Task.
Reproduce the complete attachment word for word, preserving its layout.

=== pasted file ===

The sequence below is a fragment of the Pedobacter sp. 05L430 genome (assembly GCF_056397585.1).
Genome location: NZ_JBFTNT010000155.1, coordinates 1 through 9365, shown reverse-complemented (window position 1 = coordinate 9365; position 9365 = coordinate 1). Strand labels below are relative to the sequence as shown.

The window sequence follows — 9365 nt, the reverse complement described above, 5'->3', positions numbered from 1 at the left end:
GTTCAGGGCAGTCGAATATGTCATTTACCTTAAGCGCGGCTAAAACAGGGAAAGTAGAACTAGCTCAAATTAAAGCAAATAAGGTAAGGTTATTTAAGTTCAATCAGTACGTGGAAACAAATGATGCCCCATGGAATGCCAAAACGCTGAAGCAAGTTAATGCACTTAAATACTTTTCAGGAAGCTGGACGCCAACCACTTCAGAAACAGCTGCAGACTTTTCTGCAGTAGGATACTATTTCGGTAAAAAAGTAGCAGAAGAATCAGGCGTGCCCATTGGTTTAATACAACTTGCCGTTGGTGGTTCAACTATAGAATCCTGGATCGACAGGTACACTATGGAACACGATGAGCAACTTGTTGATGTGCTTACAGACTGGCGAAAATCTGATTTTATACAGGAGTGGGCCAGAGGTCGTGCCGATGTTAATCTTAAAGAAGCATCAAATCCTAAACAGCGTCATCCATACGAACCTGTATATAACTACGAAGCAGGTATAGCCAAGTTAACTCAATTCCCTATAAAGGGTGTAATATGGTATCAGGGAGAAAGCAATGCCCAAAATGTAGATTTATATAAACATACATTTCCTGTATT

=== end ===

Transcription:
The sequence below is a fragment of the Pedobacter sp. 05L430 genome (assembly GCF_056397585.1).
Genome location: NZ_JBFTNT010000155.1, coordinates 1 through 9365, shown reverse-complemented (window position 1 = coordinate 9365; position 9365 = coordinate 1). Strand labels below are relative to the sequence as shown.

The window sequence follows — 9365 nt, the reverse complement described above, 5'->3', positions numbered from 1 at the left end:
GTTCAGGGCAGTCGAATATGTCATTTACCTTAAGCGCGGCTAAAACAGGGAAAGTAGAACTAGCTCAAATTAAAGCAAATAAGGTAAGGTTATTTAAGTTCAATCAGTACGTGGAAACAAATGATGCCCCATGGAATGCCAAAACGCTGAAGCAAGTTAATGCACTTAAATACTTTTCAGGAAGCTGGACGCCAACCACTTCAGAAACAGCTGCAGACTTTTCTGCAGTAGGATACTATTTCGGTAAAAAAGTAGCAGAAGAATCAGGCGTGCCCATTGGTTTAATACAACTTGCCGTTGGTGGTTCAACTATAGAATCCTGGATCGACAGGTACACTATGGAACACGATGAGCAACTTGTTGATGTGCTTACAGACTGGCGAAAATCTGATTTTATACAGGAGTGGGCCAGAGGTCGTGCCGATGTTAATCTTAAAGAAGCATCAAATCCTAAACAGCGTCATCCATACGAACCTGTATATAACTACGAAGCAGGTATAGCCAAGTTAACTCAATTCCCTATAAAGGGTGTAATATGGTATCAGGGAGAAAGCAATGCCCAAAATGTAGATTTATATAAACATACATTTCCTGTATT